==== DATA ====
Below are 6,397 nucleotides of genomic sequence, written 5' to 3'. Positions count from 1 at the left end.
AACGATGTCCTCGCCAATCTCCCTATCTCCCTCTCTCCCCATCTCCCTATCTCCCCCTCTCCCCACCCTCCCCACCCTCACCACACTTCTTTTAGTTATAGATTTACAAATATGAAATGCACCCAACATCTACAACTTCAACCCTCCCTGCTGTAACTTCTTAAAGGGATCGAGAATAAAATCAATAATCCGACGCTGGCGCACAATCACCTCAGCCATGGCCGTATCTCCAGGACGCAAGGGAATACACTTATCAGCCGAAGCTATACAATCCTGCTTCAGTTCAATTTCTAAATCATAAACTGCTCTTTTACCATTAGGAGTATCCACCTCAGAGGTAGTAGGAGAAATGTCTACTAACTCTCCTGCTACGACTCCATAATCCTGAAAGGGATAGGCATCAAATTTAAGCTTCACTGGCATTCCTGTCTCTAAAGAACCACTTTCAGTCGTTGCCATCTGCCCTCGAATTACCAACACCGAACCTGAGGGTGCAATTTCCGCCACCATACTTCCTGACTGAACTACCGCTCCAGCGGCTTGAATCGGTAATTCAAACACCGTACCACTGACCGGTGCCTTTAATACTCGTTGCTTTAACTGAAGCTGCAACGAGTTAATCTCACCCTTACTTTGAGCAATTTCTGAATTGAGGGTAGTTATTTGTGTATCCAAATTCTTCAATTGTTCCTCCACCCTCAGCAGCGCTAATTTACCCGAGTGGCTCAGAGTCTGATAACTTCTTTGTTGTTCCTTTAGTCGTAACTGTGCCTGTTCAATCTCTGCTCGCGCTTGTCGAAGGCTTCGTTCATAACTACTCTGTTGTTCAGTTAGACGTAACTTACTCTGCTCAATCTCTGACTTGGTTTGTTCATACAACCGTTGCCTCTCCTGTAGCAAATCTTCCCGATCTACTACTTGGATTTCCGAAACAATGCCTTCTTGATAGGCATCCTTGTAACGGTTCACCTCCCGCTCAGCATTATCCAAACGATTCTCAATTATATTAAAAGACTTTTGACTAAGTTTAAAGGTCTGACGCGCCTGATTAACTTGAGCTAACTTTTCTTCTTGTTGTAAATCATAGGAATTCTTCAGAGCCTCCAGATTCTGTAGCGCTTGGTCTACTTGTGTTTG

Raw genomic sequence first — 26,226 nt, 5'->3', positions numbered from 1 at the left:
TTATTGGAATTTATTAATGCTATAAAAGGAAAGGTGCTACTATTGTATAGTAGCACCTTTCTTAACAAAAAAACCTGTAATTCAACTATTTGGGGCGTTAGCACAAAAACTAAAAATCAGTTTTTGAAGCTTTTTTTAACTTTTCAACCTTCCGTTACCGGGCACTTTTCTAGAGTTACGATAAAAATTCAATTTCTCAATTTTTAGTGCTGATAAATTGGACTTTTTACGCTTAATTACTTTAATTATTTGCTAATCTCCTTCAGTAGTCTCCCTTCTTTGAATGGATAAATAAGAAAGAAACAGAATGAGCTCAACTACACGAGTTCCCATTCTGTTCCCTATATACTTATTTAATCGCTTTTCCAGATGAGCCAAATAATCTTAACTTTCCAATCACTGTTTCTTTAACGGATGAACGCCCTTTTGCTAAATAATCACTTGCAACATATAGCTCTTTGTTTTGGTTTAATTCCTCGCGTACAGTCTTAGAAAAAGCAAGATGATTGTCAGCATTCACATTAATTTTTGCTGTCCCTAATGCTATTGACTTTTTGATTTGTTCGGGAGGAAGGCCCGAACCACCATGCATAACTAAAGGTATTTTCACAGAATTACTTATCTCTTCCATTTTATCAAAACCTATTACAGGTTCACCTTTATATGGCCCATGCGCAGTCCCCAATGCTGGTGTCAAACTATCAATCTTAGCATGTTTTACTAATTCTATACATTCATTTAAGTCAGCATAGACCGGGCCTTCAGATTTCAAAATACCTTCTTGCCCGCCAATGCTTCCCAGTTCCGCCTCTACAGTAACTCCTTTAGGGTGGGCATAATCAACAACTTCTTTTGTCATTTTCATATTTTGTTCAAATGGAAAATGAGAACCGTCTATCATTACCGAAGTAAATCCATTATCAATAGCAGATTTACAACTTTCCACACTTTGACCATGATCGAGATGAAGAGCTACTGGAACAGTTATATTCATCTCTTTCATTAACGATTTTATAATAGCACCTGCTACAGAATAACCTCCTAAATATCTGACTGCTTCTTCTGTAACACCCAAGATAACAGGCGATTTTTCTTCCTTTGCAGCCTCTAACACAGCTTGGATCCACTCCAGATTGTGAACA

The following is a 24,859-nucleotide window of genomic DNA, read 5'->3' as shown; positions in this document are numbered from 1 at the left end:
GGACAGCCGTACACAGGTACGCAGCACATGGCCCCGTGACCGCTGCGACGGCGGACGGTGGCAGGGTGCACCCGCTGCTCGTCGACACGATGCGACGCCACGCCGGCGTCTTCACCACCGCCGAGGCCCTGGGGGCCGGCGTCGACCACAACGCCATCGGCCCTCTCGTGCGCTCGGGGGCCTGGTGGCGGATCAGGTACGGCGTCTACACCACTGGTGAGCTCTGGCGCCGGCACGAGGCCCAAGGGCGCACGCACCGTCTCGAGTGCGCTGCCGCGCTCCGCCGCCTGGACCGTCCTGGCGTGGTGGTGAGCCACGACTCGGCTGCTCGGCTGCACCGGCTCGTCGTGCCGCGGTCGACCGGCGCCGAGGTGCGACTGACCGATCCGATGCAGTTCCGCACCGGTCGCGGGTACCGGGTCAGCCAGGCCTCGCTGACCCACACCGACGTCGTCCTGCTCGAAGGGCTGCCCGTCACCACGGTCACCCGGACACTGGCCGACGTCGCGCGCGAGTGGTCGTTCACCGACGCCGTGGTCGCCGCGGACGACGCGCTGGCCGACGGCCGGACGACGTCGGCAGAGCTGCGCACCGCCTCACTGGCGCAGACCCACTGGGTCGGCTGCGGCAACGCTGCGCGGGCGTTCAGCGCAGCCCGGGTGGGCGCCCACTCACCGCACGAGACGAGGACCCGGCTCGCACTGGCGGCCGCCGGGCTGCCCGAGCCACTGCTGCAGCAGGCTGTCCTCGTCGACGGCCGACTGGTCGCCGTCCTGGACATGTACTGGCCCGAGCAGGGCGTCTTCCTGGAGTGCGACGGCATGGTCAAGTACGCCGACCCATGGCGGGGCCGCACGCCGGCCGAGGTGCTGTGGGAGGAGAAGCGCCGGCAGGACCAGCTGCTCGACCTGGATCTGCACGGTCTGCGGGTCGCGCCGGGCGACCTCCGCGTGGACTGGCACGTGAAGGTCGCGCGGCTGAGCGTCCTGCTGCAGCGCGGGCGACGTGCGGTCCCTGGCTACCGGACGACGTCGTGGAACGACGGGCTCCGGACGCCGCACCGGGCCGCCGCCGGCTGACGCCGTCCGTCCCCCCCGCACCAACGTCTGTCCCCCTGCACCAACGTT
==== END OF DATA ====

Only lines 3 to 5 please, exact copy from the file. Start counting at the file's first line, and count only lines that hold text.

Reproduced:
Raw genomic sequence first — 26,226 nt, 5'->3', positions numbered from 1 at the left:
TTATTGGAATTTATTAATGCTATAAAAGGAAAGGTGCTACTATTGTATAGTAGCACCTTTCTTAACAAAAAAACCTGTAATTCAACTATTTGGGGCGTTAGCACAAAAACTAAAAATCAGTTTTTGAAGCTTTTTTTAACTTTTCAACCTTCCGTTACCGGGCACTTTTCTAGAGTTACGATAAAAATTCAATTTCTCAATTTTTAGTGCTGATAAATTGGACTTTTTACGCTTAATTACTTTAATTATTTGCTAATCTCCTTCAGTAGTCTCCCTTCTTTGAATGGATAAATAAGAAAGAAACAGAATGAGCTCAACTACACGAGTTCCCATTCTGTTCCCTATATACTTATTTAATCGCTTTTCCAGATGAGCCAAATAATCTTAACTTTCCAATCACTGTTTCTTTAACGGATGAACGCCCTTTTGCTAAATAATCACTTGCAACATATAGCTCTTTGTTTTGGTTTAATTCCTCGCGTACAGTCTTAGAAAAAGCAAGATGATTGTCAGCATTCACATTAATTTTTGCTGTCCCTAATGCTATTGACTTTTTGATTTGTTCGGGAGGAAGGCCCGAACCACCATGCATAACTAAAGGTATTTTCACAGAATTACTTATCTCTTCCATTTTATCAAAACCTATTACAGGTTCACCTTTATATGGCCCATGCGCAGTCCCCAATGCTGGTGTCAAACTATCAATCTTAGCATGTTTTACTAATTCTATACATTCATTTAAGTCAGCATAGACCGGGCCTTCAGATTTCAAAATACCTTCTTGCCCGCCAATGCTTCCCAGTTCCGCCTCTACAGTAACTCCTTTAGGGTGGGCATAATCAACAACTTCTTTTGTCATTTTCATATTTTGTTCAAATGGAAAATGAGAACCGTCTATCATTACCGAAGTAAATCCATTATCAATAGCAGATTTACAACTTTCCACACTTTGACCATGATCGAGATGAAGAGCTACTGGAACAGTTATATTCATCTCTTTCATTAACGATTTTATAATAGCACCTGCTACAGAATAACCTCCTAAATATCTGACTGCTTCTTCTGTAACACCCAAGATAACAGGCGATTTTTCTTCCTTTGCAGCCTCTAACACAGCTTGGATCCACTCCAGATTGTGAACA

The following is a 24,859-nucleotide window of genomic DNA, read 5'->3' as shown; positions in this document are numbered from 1 at the left end: